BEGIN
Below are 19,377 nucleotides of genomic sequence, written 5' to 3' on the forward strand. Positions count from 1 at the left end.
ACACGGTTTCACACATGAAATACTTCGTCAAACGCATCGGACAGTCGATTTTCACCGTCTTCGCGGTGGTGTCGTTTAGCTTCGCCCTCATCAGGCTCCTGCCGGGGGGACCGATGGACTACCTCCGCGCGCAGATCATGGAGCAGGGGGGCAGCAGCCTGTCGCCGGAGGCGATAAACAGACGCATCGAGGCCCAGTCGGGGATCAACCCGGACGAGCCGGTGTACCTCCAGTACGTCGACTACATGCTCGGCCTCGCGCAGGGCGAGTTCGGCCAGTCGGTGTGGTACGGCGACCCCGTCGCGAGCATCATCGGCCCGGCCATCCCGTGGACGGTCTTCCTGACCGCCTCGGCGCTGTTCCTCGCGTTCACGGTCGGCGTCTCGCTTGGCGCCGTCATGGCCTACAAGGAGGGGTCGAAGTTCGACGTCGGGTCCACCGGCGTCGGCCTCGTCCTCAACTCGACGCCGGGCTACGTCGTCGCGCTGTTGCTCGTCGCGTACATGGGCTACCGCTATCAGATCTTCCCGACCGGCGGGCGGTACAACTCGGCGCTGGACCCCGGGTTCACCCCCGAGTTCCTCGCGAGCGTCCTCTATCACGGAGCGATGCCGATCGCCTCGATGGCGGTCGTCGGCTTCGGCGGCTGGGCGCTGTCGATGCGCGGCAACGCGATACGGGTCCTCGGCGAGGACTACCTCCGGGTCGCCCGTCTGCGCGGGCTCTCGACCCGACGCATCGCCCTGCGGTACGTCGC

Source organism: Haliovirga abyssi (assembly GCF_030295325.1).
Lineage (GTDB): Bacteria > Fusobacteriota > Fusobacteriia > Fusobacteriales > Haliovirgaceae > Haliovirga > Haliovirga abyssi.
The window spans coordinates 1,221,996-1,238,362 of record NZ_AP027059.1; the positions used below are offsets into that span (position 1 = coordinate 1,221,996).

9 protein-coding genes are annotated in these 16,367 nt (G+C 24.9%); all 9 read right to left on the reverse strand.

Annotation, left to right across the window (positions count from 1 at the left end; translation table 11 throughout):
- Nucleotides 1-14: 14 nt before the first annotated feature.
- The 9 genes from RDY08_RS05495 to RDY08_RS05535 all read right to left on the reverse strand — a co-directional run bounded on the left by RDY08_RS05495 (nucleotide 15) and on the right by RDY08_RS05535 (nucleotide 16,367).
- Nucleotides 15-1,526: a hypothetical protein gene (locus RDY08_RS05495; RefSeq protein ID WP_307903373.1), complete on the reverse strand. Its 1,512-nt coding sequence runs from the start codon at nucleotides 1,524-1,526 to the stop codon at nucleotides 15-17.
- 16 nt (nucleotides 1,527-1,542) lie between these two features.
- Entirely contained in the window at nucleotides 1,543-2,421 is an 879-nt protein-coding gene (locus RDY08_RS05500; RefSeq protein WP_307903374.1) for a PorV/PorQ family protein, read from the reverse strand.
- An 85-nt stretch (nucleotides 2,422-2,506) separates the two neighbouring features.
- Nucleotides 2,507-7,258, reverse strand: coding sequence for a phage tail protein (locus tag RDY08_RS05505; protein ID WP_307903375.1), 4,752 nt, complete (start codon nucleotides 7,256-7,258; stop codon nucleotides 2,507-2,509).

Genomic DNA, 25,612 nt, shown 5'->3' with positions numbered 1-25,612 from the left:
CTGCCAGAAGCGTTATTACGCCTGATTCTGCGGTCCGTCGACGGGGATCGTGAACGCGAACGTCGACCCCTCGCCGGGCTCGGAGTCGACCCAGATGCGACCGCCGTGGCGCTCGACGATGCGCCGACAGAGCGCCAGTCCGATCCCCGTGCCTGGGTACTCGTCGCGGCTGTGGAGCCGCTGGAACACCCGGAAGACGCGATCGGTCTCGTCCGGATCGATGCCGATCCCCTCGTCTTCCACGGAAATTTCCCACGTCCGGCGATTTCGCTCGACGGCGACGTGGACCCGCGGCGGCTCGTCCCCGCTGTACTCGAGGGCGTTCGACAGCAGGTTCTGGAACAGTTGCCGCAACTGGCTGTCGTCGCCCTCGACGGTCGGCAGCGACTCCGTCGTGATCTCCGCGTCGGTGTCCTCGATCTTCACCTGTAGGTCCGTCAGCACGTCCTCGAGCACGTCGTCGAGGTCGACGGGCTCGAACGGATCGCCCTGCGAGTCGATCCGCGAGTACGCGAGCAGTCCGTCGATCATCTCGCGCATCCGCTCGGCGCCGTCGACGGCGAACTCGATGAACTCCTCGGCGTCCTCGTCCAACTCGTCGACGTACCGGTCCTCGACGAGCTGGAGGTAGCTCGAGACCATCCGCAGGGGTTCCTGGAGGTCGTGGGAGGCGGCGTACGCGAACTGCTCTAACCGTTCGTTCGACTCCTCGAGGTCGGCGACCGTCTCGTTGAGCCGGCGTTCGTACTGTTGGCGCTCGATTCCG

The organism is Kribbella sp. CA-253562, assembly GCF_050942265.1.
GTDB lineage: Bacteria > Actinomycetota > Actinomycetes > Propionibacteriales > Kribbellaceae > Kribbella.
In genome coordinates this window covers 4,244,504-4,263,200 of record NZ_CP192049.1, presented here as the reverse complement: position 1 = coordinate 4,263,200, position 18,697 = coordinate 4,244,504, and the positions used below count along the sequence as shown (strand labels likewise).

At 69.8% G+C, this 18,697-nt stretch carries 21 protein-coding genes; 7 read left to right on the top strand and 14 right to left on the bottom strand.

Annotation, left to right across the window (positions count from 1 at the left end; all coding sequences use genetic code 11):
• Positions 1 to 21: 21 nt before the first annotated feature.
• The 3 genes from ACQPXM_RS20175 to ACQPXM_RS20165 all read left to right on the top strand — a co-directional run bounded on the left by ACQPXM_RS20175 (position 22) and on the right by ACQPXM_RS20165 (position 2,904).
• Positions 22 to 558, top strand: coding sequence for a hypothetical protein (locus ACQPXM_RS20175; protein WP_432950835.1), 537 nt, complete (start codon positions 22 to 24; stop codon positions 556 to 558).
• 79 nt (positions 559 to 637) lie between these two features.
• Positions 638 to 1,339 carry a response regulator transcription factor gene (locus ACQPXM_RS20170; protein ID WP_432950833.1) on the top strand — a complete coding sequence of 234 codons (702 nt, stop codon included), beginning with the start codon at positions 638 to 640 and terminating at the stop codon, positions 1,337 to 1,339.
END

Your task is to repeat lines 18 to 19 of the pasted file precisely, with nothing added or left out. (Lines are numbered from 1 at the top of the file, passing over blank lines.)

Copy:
GTDB lineage: Bacteria > Actinomycetota > Actinomycetes > Propionibacteriales > Kribbellaceae > Kribbella.
In genome coordinates this window covers 4,244,504-4,263,200 of record NZ_CP192049.1, presented here as the reverse complement: position 1 = coordinate 4,263,200, position 18,697 = coordinate 4,244,504, and the positions used below count along the sequence as shown (strand labels likewise).